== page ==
This is dg’s brother, rg, who can be pretty funny about his catastrophic sports endeavors. He neglects here to mention his epic road race (many years ago) one hot July in Brantford, Ontario, when he fell over from heat exhaustion and was found by the EMS crawling on his hands and knees in hot, oozing, fresh road tar — towards the finish line. He was taken to the hospital without being allowed to complete the course. In the photo below, blown up, you can see the blood dripping, but it’s blurry — I will spare you the vision. Another important piece of context is that Rodger is actually too gimpy to train for races. He just runs a lot of races without training. What follows is his email report.
So at 62 I thought it was time to branch out from road racing — too much same old same old. So on Saturday I ran the Iroquois 7K Trail Run at Crawford Lake. We set off through the woods on the Bruce Trail. We ran up the escarpment and down and up. I hit a nice flat run at about 4.5K and cranked it up. A rock leapt up out of the trail and tripped my right foot. I grazed my left knee and head. I got up to run and realized I couldn’t see. Fortunately the guy behind me had picked up what was left of my frames and the lenses and gave me his paper towels. His opinion was that I was bleeding pretty badly. I picked up the pace. There was a longer race looping back on the same trail. Some runners asked if I was OK, others just gasped. I went on up the escarpment — by this time we were walking a lot. As I went by, runners whispered to each other, “He’s bleeding.” As I came around a corner, a volunteer suggested I see a doctor, and I shouted back, “I am a doctor.” Into the home stretch — more checks that I was OK and reassurance that the finish was near. As always, a patient of mine happened to be running in the race, and her mother, a nurse from Oakville-Trafalgar Memorial Hospital, snapped pics at the end. I was disappointed that there was no award for the runner sporting the most blood at the finish. I was 19th overall and to my surprise 5th in the 51+ age group, which shows there are a lot of vaguely crazy older guys out on the trails. I took my glasses in today, and because I’d had them for less than a year, they are replacing the frames and lenses for free. I was surprised that the warranty extended to demolishing your glasses doing a face plant on the trail. I think they may just be giving me a break because the last time I got new glasses was after I did a face glide along the road falling off my bike. I’m searching for my next trail run.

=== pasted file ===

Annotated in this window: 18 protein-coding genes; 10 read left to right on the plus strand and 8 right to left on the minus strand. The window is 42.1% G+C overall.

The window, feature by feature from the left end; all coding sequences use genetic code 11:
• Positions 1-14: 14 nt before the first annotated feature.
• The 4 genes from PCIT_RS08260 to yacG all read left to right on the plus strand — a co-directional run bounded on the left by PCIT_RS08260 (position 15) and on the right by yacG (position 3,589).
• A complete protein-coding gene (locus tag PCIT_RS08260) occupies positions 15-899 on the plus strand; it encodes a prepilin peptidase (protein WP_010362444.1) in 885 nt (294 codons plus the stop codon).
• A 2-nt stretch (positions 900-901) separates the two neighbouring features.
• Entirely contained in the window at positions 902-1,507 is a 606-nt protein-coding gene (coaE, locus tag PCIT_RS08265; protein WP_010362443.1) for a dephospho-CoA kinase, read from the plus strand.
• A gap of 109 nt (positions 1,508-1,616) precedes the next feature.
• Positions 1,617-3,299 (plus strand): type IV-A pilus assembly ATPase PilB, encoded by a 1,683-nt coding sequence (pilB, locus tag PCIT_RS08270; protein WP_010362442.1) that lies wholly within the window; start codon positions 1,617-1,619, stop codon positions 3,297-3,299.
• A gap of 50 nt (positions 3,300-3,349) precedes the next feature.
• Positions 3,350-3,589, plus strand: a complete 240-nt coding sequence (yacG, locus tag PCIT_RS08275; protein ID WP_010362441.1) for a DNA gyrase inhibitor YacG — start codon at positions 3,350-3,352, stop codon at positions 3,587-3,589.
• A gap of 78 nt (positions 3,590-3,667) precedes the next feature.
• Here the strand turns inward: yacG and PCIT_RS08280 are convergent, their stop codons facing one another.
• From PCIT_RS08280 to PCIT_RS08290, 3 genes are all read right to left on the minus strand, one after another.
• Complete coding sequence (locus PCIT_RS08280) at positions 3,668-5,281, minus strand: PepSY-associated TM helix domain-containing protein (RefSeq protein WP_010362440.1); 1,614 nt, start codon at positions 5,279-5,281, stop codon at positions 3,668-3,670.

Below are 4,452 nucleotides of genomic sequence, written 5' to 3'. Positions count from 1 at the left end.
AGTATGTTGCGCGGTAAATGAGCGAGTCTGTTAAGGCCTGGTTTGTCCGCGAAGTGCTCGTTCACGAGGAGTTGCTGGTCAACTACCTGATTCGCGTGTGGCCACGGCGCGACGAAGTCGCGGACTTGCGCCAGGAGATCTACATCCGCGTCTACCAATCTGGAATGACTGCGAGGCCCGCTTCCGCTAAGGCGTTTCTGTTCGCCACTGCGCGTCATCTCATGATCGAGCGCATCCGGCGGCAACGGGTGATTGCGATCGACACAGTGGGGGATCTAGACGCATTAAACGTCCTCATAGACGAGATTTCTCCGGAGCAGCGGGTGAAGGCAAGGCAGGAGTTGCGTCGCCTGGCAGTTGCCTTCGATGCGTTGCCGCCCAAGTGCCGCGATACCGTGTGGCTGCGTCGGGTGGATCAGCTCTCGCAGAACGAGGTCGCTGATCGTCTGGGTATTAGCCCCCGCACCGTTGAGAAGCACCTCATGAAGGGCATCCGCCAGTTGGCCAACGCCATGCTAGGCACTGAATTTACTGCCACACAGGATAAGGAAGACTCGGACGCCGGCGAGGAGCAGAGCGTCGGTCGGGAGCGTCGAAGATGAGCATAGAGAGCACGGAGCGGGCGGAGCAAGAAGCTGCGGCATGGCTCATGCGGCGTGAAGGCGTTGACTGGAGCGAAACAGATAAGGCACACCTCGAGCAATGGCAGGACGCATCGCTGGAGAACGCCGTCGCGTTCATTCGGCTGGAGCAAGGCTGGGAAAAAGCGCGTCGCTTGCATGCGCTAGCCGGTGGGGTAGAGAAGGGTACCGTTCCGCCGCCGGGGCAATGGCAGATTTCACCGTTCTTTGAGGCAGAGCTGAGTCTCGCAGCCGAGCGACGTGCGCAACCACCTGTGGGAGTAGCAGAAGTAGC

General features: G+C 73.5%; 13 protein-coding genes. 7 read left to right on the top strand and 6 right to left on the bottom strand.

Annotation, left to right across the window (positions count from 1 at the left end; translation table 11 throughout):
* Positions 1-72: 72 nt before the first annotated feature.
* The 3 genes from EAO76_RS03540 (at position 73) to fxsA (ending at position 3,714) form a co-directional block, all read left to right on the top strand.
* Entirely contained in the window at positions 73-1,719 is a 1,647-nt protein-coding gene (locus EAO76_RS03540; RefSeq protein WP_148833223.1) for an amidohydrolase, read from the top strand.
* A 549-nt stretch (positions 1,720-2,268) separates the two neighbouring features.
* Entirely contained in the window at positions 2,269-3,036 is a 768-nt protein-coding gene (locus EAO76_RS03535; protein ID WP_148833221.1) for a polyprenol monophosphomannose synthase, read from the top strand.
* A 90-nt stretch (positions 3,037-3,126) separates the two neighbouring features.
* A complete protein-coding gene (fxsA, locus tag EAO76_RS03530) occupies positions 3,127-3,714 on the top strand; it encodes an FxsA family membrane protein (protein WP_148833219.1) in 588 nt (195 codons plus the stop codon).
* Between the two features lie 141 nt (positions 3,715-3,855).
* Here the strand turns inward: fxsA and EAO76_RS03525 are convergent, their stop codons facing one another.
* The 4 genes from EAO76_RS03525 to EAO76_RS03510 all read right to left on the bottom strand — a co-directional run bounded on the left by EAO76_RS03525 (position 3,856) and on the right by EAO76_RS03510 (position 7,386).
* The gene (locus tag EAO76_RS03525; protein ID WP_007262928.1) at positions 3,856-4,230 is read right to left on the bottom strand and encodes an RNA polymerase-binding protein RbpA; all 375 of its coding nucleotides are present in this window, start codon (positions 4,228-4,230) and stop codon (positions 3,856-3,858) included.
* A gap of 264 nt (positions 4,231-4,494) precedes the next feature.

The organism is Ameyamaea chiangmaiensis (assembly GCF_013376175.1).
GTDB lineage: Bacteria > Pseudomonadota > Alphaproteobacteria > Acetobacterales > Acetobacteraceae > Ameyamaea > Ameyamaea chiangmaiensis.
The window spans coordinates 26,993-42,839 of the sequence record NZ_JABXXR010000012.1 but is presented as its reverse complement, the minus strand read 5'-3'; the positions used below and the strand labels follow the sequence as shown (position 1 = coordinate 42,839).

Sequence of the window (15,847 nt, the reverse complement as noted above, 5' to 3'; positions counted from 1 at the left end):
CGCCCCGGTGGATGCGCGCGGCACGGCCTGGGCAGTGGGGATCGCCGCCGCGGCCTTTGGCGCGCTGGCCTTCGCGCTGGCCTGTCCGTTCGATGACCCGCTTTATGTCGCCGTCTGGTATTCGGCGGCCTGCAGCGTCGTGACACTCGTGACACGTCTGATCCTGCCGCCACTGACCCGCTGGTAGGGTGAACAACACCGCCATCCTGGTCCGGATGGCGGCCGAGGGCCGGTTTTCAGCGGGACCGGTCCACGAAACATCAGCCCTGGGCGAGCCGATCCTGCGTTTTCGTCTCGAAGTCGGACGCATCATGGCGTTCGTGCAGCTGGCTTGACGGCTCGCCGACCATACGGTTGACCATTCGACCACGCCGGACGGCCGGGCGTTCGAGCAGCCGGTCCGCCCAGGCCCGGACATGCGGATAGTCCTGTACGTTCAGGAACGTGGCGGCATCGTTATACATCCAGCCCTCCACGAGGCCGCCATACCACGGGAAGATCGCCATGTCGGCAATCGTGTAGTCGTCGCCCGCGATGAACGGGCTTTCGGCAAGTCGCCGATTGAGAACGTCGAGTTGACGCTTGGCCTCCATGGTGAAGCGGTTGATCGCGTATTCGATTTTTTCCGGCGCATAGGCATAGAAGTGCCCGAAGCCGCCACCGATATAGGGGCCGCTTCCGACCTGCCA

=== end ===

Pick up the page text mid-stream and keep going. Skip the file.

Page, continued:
Rodger Glover is a Family Practice physician in Oakville, Ontario, a multiple dog owner, and, apparently, an extreme sports enthusiast. He appears here (right) on a better day.
>As I came around a corner, a volunteer suggested I see a doctor, and I shouted back, “I am a doctor.”
A shining example of the typical Glover arrogance that makes life for us so entertaining.
Nice Jonah. 🙂
I actually fell twice. The judges awarded a 7.6 for the first fall. Although I broke my glasses and drew extensive blood from 2 sites they found my form to be lacking. The Russian judge refused to vote on the basis that all 62 year old trail runners are gay and should be in jail, So about 100 yards on a threw myself on the trail again, doing a nice roll on my shoulder. This borught the judges to their feet and even the Russian changed his mind admitting that anybody that stupid could not possibly be gay, and was infact probably descended from Stalin. A 8.7 was award which I took to be a good efffort for my first trail run.
You’d think a doctor would know the symptoms of neuro-motor degeneration. I think you have an advanced case of Bovine spongiform encephalopathy or its human variant Creutzfeldt–Jakob disease. Just saying.
Also your perception that the rock “leapt” out at you could be a sign of paranoia. I am not the doctor in the family, but….
This is great! I think seconds if not minutes should be deducted from your time based on the amount of blood you lost. We could always make the argument that with a normal amount of blood, the race would have been yours.
That said, the Russian judge was clearly a fraud. I heard he and a certain Dr. Sergei Molochov worked for years on training Canadian red squirrels to throw rocks at runners in sunglasses. It was part of an early effort in an animal soldier program.
It is strange how seemingly random events commingle and make sense. I have heard rumours of “The Molochov Program” but thought that it never got off the ground. Then there is an article in the Toronto Sun last week about 22 Toronto police taking down a red squirrel in High Park wielding an acorn. Suddenly you see the pattern of events and it all becomes obvious.
The Molochov Program is a well known and oft debunked internet legend, like chem trails and the Mexico-Canada Superhighway. The editors would prefer that you keep the comments focused on literary topics and not drift toward the lunatic fringe (as is habitual in your family).